Added on 3 June 2019.

    • 3 Parameters to assist in detecting suspicious trading behaviour

      • 3.1

        The effectiveness of processes to identify suspicious trading behaviour depends to a large extent on the types and size of the parameters set. A list of suggested parameters is below:

        (a) To detect orders/trades that are inconsistent with recent trading (not justified by assets, earnings, income yield or prospects) in the security or that would materially alter the market, such as:
        (i) orders/trades more than x% or a number of price steps from the previous bid/offer/last traded or closing price;
        (ii) several orders usually for small quantities placed close together at increasing or decreasing prices to create 'layering' of buy/sell orders in the market. Such orders may have a material impact on price but could potentially avoid detection by filters designed to pick up large one-time moves in price as the layering of orders results in many small price moves;
        (iii) the excessive use of Force Key in entering orders. This may be indicative of a Trading Representative and/or customer or a group of Trading Representatives and/or customers working to move the price far beyond the current price; and/or
        (iv) orders entered during pre-opening and pre-close at such a quantity and price that have the effect of creating a false or misleading appearance of the market for, or the price of, such securities.
        (b) Orders/trades that result in no change in beneficial ownership of a security or that create a false or misleading appearance of active trading, for example:
        (i) orders/trades arising from orders placed on both the buy and sell side of the market at a similar price and time by the same Trading Representative or customer or by a group of Trading Representatives and/or customers acting in concert.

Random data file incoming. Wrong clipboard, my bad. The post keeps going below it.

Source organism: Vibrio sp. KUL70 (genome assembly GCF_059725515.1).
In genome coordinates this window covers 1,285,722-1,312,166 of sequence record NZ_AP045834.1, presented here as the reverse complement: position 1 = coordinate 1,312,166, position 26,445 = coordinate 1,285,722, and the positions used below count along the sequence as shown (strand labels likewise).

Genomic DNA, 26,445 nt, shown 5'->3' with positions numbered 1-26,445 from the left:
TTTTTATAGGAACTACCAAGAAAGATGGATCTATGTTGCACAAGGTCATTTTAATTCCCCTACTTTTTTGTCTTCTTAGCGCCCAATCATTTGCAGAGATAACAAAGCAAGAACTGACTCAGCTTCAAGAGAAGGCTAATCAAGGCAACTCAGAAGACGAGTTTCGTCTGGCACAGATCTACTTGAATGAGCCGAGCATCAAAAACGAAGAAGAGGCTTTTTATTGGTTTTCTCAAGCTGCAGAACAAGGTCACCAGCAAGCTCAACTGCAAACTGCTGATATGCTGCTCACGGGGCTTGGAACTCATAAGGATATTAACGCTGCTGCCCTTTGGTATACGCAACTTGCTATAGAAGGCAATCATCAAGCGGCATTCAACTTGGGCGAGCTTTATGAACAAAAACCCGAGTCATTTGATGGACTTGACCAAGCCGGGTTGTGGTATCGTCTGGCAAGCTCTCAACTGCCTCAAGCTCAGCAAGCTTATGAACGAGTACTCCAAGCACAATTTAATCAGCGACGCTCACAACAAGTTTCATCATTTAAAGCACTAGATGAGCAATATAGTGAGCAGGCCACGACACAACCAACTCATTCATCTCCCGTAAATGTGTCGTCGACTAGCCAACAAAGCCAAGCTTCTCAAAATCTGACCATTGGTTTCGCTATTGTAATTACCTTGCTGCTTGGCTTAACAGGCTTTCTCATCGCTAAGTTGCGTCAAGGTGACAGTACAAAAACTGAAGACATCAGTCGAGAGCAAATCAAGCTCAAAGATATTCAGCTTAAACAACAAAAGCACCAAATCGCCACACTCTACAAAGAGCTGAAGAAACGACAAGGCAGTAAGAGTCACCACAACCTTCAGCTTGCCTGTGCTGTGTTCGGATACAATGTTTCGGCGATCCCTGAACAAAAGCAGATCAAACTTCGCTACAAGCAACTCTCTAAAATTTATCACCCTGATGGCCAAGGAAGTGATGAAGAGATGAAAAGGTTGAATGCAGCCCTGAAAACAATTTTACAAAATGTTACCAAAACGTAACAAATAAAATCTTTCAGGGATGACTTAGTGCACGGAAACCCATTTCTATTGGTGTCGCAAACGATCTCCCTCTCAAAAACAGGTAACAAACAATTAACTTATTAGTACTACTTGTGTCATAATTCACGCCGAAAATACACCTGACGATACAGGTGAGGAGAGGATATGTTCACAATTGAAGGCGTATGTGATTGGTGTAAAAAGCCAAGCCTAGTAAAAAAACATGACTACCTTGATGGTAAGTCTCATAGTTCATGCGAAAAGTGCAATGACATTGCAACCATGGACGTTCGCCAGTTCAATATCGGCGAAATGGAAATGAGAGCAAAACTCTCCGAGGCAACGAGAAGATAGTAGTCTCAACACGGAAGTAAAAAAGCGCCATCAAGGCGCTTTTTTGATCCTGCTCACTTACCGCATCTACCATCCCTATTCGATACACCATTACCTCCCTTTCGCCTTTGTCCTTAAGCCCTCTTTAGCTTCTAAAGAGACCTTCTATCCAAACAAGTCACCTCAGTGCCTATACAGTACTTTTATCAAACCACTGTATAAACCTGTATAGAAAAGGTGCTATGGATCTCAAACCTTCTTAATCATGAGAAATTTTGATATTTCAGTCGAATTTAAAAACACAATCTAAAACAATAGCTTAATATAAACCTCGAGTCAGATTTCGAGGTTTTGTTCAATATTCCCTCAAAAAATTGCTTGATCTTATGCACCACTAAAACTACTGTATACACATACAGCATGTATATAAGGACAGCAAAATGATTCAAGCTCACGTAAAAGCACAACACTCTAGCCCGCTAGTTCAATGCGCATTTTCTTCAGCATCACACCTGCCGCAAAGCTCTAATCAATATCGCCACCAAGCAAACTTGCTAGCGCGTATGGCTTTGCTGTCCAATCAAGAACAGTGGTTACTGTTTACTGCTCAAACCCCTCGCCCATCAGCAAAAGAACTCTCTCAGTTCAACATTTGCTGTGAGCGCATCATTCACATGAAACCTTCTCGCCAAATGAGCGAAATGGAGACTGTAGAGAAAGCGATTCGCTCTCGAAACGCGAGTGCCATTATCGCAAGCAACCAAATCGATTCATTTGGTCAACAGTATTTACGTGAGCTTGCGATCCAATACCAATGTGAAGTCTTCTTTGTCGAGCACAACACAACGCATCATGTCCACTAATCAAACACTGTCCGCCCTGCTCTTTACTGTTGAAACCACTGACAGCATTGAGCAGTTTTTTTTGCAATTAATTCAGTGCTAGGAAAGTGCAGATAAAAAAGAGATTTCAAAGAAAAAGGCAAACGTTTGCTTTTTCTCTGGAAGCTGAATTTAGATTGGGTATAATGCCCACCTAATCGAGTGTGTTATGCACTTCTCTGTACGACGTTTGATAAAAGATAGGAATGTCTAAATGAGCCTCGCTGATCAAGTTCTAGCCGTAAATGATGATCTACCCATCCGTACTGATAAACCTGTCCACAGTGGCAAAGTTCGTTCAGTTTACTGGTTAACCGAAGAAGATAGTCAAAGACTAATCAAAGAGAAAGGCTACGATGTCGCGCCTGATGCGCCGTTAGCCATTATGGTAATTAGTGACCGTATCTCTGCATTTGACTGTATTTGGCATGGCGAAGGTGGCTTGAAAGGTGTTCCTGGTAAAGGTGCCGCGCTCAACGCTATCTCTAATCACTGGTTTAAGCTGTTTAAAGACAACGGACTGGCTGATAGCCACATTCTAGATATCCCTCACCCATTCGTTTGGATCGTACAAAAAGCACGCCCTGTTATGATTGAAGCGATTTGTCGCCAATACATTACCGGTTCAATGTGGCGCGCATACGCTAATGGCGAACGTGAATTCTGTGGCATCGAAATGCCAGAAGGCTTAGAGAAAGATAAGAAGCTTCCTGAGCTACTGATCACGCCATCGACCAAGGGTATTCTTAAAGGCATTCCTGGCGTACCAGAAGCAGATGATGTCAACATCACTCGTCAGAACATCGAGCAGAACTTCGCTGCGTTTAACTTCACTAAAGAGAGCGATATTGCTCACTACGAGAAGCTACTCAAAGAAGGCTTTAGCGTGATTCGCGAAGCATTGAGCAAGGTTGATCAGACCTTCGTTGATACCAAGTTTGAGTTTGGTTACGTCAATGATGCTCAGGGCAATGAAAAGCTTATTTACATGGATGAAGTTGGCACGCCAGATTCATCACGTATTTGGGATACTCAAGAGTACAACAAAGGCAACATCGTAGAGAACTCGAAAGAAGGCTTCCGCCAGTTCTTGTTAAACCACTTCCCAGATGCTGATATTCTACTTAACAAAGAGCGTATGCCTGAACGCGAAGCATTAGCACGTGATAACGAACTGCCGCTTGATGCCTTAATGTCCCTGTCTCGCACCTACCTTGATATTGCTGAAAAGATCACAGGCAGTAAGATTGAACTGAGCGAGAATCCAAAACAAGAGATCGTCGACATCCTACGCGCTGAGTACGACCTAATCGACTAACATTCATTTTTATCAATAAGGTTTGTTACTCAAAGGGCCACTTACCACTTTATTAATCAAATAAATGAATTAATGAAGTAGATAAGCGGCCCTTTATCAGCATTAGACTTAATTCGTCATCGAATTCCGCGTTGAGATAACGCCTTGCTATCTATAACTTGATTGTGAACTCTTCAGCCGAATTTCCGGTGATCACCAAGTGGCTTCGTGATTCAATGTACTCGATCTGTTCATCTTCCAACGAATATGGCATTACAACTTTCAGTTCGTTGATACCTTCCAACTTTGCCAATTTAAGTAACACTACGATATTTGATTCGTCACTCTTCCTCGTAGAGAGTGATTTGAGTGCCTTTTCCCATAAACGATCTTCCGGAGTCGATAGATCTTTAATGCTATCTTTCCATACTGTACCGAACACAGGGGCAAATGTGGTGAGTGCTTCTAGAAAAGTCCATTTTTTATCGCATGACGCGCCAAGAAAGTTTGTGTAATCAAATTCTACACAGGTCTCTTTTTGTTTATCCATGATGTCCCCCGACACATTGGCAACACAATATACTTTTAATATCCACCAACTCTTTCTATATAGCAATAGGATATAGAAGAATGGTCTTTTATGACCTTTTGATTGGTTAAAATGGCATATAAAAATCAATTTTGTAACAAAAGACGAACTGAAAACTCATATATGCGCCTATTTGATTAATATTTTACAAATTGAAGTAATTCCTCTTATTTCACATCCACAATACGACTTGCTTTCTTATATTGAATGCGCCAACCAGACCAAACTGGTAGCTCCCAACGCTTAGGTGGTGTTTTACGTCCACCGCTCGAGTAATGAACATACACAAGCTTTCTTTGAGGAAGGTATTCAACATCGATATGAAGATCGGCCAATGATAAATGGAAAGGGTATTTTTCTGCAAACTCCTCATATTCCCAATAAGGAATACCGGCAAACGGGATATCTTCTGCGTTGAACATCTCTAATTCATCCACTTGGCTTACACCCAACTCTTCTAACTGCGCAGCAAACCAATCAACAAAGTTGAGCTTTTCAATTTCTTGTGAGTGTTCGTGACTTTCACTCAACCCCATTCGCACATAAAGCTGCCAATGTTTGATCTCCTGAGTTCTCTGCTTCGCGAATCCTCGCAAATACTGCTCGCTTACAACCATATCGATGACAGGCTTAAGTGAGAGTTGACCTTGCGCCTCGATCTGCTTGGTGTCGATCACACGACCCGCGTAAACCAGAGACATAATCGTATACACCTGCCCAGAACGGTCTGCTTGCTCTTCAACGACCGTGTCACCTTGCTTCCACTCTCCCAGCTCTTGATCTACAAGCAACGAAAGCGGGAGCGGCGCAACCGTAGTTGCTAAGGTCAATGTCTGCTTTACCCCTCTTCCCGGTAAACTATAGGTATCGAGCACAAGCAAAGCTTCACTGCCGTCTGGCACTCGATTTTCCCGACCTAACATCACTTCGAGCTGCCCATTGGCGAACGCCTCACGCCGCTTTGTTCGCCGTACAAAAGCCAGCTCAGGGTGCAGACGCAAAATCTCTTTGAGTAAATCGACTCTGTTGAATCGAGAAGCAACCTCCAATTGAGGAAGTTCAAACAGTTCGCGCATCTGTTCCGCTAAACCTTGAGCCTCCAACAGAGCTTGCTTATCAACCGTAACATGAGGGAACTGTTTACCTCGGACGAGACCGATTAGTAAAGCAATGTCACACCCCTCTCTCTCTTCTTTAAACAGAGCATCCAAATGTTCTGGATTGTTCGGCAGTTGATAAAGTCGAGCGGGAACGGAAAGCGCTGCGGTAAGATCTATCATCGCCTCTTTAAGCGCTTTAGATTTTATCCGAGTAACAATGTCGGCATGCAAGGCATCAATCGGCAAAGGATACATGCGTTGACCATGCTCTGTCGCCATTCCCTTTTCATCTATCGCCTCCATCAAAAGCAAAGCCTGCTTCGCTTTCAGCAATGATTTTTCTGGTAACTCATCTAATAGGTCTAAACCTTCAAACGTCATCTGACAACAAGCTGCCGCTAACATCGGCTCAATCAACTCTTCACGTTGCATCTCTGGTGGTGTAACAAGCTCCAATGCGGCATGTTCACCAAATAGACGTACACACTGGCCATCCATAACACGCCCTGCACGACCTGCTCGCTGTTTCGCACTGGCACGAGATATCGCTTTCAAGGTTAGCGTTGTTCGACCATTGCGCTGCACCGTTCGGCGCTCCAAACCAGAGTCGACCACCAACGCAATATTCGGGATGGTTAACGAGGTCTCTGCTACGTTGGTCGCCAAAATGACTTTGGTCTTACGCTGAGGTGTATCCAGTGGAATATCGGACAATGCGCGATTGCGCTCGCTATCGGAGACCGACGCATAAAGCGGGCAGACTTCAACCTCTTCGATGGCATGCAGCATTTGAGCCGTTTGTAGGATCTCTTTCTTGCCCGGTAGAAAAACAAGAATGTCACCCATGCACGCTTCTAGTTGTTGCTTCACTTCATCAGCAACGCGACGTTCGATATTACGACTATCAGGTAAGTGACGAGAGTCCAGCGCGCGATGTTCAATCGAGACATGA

Added on 3 June 2019.

      • 3.2

        Trading Members' processes should be able to identify the above irregular orders/trades regardless of whether they originate from one Trading Representative or customer or a group of Trading Representatives and/or customers acting in concert. In addition, they should also be able to identify consistent patterns of irregular trades done over a period of time.

        Added on 3 June 2019.

      • 3.3

        In setting the above parameters, Trading Members should take note of securities that are illiquid or those with small free floats which make them susceptible to cornering and price manipulation.

        Added on 3 June 2019.

      • 3.4

        Trading Members should also pay attention to orders entered after a corporate action to ensure that the orders reflect the change in price and/or quantity after the corporate action. This is to prevent securities being traded at dramatically wrong prices/quantities due to a lack of knowledge or a misunderstanding of the corporate action by uninformed customers.

        Added on 3 June 2019.